Top 5 Books of 2019
One of my goals this year has been to read more books.
I am already an avid reader, mostly of books related to worship, theology, and spirituality. But occasionally I read some sort of fiction or biography or something on productivity. I’ve been doing well this year with staying on top of my reading list and carving out time for it. I think it’s important for everybody - everybody - to read. It distills decades of research and information, gives centuries of history in just a few pages, transports you to a different world, gives you new perspectives, and is just generally fun.
With all this in mind, below I have listed the top 5 books I’ve read in 2019. I’ll have to do an updated post at the end of the year to see if these stayed the same, or if some of them get bumped off the list by other books throughout the year.
So without further ado, here are the top 5 books I’ve read in 2019 (in no particular order).
Note: Some of these links are affiliate links which means if you decide to purchase them using the link, I earn a very small commission. This commission does not effect the price you pay, and it helps fund the free content that you find on this blog. Thanks for your support!
I actually finished this book in the first couple of days of the year. I am (very slowly) making my way through the catalog of C.S. Lewis and have found this to be the most beautifully written book of his I’ve ever read. It’s a dream about the afterlife that is full of imagery and deep insight. A must-read. The link above is the book that I’m reading it from - a collection of C.S. Lewis works that is a nice bargain for how many of his writings are included. 80 pages.
I started this book in December and wrapped it up early in January so technically it still makes the 2019 list. It was recommended to me by an elder at the church where I serve. It is a thoughtful, well-researched book that is all about mystery and theology. How can we know an unknowable God? What about God is knowable, and what is unknowable? How has the Church dealt with the mystery of God throughout the centuries? And how does this mystery impact our core theological beliefs? It’s so beautifully structured and written. I highly recommend this book to anybody, but especially those interested in the big questions of faith. It’s dense, but well worth the effort. The footnotes and bibliography have added dozens of books to my “Save for Later” Amazon cart. 250 pages.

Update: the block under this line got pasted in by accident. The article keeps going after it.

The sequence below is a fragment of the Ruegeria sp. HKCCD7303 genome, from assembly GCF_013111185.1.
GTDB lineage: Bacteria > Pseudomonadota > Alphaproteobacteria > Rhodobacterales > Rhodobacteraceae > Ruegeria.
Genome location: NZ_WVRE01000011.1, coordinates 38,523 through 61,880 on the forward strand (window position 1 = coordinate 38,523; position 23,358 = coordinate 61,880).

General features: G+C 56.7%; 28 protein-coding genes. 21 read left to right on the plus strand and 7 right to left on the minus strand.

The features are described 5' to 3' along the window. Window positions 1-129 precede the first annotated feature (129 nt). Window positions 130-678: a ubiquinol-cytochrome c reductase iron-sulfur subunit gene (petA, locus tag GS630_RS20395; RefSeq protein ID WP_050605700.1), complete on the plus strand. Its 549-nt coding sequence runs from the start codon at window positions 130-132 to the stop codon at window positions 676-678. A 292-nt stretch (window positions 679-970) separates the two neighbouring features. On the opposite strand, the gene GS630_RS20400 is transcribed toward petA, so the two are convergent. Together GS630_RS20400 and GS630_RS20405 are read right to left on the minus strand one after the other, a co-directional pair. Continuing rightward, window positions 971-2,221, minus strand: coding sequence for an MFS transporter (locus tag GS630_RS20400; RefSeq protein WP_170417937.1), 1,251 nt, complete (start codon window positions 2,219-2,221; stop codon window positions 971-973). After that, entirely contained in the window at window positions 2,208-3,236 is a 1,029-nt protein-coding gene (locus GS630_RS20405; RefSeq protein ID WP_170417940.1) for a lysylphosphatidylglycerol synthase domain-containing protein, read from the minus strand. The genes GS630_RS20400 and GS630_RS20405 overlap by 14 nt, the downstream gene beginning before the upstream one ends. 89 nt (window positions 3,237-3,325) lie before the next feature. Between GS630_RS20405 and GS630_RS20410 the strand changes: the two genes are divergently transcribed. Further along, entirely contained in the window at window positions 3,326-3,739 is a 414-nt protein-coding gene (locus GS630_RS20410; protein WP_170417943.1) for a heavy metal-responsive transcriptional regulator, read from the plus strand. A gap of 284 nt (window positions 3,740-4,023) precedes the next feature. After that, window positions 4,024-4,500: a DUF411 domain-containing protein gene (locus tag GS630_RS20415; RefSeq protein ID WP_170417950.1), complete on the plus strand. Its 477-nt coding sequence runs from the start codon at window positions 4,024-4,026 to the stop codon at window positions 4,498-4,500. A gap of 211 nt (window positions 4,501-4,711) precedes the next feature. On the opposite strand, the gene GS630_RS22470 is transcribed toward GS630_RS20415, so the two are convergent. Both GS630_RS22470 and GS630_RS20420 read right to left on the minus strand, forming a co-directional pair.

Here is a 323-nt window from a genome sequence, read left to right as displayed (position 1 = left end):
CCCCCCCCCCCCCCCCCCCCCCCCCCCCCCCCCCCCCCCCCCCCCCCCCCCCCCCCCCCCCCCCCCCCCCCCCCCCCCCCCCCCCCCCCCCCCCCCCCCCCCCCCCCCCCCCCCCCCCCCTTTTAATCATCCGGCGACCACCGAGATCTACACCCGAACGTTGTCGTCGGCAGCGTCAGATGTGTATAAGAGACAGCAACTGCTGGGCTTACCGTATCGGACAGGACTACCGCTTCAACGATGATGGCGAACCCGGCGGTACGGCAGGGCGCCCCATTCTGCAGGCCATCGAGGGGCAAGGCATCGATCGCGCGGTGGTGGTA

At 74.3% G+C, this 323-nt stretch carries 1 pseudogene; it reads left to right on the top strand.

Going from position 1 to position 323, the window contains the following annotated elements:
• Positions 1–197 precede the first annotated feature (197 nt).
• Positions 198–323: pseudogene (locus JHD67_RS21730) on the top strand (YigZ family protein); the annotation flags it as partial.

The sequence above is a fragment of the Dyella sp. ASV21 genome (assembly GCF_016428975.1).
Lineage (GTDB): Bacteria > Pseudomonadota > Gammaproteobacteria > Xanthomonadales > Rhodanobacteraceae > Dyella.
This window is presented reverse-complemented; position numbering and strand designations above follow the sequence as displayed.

This is Owen’s treatise on how we as Christians should constantly be killing our sin at the root causes. A famous Owen quote comes from this book, “Be killing sin lest it be killing you.” I am currently about halfway through this and although Owen is a little bit dense for the modern reader, I find his writing very easy to follow and clearly laid out. I may go on to read the rest of the writings in the book linked above which include On Temptation, On Indwelling Sin in Believers, and Exposition of Psalm 130. I am reading this with my pastor… we read about a chapter each week and then discuss it and how it applies to our lives. I highly recommend reading this with someone else that you trust - maybe for a small group, or just a close friend or two, or ask your pastor - so that you can discuss each section and apply it in a practical way. 75 pages.
I discovered David Taylor through some videos he did with Bono and Eugene Peterson for Fuller Seminary (found here and here). Since then I’ve followed his blog and really enjoy what he has to say about worship and the arts. David writes the introduction and final chapter, but each chapter is written by a different author with a different topic and perspective including Andy Crouch, John D. Witvliet, Lauren F. Winner, Eugene Peterson, Barbara Niolosi, and Joshua Banner. Each author also makes recommendations for further reading, which I’m sure will add significantly to my current reading plan for 2019. It’s beautifully written, packed full of ideas and lofty thoughts that are sure to inspire you as a worship leader/artist/human being. 190 pages.
This book is completely life changing. Newport’s writing is compelling and straightforward, but filled with loads of information and research. As far as practical books go, this is one of the best that I’ve ever read. I highly recommend this book. Newport argues that in the current knowledge age, the ability to do deep, focused work is highly profitable and deeply fulfilling. There are so many nuggets of wisdom, tons of research distilled, and great practical exercises and strategies for structuring your work life to operate at your maximum mental capacity-and stretch that capacity over time. What I like most is that you can tell while reading that Newport uses the strategies he is teaching. He writes in a simple, concise way that compels you to continue reading and stay incredibly focused. A must read. 300 pages.
Comment below if you have any thoughts on how to organize your reading, what books you’re reading this year, or thoughts on the books on my list. As always, you’re welcome to contact me if you have any thoughts, questions, or ideas for future posts!